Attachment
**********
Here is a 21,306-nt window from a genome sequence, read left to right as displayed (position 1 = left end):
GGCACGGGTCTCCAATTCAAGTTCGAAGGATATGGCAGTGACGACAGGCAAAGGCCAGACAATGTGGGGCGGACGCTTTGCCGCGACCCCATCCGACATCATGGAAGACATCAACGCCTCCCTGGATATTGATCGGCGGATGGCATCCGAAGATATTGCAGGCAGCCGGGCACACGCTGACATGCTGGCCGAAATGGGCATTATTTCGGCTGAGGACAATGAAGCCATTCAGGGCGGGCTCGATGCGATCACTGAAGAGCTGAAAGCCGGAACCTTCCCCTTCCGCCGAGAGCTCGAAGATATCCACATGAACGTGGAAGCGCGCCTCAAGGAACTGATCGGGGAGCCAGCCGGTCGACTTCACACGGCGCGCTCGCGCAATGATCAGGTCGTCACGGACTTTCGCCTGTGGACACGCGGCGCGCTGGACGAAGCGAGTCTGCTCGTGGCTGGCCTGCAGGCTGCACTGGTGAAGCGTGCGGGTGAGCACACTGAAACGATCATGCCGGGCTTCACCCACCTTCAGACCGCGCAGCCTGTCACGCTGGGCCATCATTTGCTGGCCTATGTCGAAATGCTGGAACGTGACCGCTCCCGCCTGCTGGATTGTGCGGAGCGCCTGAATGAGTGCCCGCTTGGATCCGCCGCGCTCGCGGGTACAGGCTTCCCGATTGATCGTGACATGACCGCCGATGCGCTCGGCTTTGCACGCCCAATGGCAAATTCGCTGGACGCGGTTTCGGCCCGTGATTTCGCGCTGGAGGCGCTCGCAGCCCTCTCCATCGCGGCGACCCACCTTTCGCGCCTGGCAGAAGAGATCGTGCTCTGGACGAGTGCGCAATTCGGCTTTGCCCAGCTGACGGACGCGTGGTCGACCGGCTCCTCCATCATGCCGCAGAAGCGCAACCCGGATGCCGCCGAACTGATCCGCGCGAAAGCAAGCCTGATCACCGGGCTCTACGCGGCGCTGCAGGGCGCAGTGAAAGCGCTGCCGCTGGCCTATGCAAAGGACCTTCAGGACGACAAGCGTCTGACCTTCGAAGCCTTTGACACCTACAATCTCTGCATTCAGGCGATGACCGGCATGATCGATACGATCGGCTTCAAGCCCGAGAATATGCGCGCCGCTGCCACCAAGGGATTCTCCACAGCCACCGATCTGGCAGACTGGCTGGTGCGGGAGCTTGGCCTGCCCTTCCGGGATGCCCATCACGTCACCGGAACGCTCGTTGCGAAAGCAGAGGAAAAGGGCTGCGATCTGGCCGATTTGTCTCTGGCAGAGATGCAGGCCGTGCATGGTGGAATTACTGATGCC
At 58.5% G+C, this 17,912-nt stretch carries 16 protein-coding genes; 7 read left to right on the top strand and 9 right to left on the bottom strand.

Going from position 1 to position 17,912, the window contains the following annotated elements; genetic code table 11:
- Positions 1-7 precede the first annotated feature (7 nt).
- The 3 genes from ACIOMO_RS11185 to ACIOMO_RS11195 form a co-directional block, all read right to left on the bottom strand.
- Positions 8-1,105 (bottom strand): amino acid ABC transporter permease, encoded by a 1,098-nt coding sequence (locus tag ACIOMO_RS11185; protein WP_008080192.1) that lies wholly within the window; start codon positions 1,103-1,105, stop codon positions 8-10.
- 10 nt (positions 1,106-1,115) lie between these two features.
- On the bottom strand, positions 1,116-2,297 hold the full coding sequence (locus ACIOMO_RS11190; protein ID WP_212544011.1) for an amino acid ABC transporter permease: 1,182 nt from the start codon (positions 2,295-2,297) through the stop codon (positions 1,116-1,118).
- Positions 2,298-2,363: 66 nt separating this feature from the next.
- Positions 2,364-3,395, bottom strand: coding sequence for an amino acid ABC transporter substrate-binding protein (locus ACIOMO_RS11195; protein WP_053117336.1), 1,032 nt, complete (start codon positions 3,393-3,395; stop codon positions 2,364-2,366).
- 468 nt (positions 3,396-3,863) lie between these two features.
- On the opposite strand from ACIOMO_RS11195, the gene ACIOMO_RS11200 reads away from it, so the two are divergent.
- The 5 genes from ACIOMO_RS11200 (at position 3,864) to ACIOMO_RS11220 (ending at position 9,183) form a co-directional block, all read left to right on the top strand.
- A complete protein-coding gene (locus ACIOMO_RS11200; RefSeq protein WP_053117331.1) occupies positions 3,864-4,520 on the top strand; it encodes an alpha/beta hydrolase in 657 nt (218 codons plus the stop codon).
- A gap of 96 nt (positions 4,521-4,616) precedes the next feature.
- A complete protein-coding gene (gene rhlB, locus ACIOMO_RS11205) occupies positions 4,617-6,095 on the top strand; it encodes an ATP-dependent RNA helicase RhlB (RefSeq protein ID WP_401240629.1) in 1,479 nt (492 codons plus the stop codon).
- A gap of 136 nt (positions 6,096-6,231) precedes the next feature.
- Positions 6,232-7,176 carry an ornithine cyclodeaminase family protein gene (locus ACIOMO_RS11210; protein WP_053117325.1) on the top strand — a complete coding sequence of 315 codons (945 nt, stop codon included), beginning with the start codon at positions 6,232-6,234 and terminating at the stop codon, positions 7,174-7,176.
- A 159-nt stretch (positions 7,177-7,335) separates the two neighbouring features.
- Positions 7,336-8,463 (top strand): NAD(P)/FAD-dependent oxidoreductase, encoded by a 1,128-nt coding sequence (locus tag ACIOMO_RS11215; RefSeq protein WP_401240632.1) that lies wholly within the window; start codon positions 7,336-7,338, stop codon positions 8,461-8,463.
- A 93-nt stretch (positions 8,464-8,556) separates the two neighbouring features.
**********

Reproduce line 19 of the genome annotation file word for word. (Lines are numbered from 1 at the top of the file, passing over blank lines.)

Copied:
- Positions 6,232-7,176 carry an ornithine cyclodeaminase family protein gene (locus ACIOMO_RS11210; protein WP_053117325.1) on the top strand — a complete coding sequence of 315 codons (945 nt, stop codon included), beginning with the start codon at positions 6,232-6,234 and terminating at the stop codon, positions 7,174-7,176.